If there’s one thing that tennis fans can argue about endlessly, it is about which era was the strongest. Inevitably, this also comes to comparing the various top players and discussing about which one was the greatest of them all. Andy Murray, who finally brought the Wimbledon title back home in 2013, is often compared to the man who achieved that feat before him, Fred Perry. The achievements are split apart by 77 years, so direct comparisons of their results are pretty hard to do, but one can nonetheless get a feeling about how things have evolved since then. This Huffington Post infographic is going to serve as the starting point for our observation.
During this career, Fred Perry amassed a record of 106 victories and 12 losses, which equals to a win percentage of roughly 90%, a truly staggering number. Andy Murray, on the other hand, was sitting at just 76% after his Wimbledon victory, with 406 wins and 128 losses. On the percentage account, one would be tempted to glorify Perry, but what the numbers show is how much busier tennis is in this era. Perry had plenty of time to prepare for the important events and matches, while Murray is playing in an age in which he has to play basically week in and week out –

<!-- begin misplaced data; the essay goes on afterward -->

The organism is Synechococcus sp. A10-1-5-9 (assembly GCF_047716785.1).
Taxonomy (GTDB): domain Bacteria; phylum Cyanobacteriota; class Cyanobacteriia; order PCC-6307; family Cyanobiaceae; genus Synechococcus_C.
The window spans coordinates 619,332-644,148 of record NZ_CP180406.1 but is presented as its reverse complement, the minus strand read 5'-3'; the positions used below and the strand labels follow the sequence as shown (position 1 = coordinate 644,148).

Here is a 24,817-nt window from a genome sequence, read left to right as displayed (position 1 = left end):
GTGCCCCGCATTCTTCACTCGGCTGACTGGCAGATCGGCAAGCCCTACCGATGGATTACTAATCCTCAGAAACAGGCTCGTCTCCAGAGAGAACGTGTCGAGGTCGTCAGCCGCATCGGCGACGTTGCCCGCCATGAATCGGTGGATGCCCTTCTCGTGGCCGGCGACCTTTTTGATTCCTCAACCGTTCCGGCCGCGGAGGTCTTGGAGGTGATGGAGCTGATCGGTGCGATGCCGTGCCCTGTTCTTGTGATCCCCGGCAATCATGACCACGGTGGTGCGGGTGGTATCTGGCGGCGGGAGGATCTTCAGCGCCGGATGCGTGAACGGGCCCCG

This factor is also crucial if we are to compare the other numbers – Fred Perry might have won 8 Grand Slam titles, but only 14 total professional titles in total, while Andy Murray had 27, almost twice the total, to his name back in 2013 despite winning just two Grand Slams. One could say that Perry was dominating his era in a way which Murray will never be able to replicate, but the field of players he had to compete against was incredibly thinner than it is now – for example, a small dig into the history books reveals that the 1934 Australian Open, one of the Grand Slams Perry won, featured players from just two countries (!). Those are things that today’s tennis fans don’t seem to realize. Tennis bettors usually consider things like tournament situations and fitness issues these days – well, things like that didn’t really play a role back then. Another thing that needs to be taken into account and which should play into Murray’s hands is that many – and we even dare to say most – tennis players had the sport as a hobby, with other jobs filling most of their time. Can one even imagine an amateur getting into the main draw of a Grand Slam in the 21st
So, who’s the greater player of the two – Andy Murray or Fred Perry? As far as we are concerned, it has to be Andy Murray by a decent margin, especially since he still has at least a couple of good years ahead of himself. The Scot is playing in an era in which tennis is much more competitive than it was back in Perry’s days, in an era in which he has to play about 70 matches each year if he’s reasonably health, a number that was unthinkable when Perry played. The matches are longer, the demands are higher – and Grand Slam tournaments are a league of its own these days. In fact, we wouldn’t hesitate to say that reaching a Grand Slam final in this era is slightly harder than it was to win a Grand Slam title eighty years ago – and Murray, at the time of writing, already had six of those to his name.
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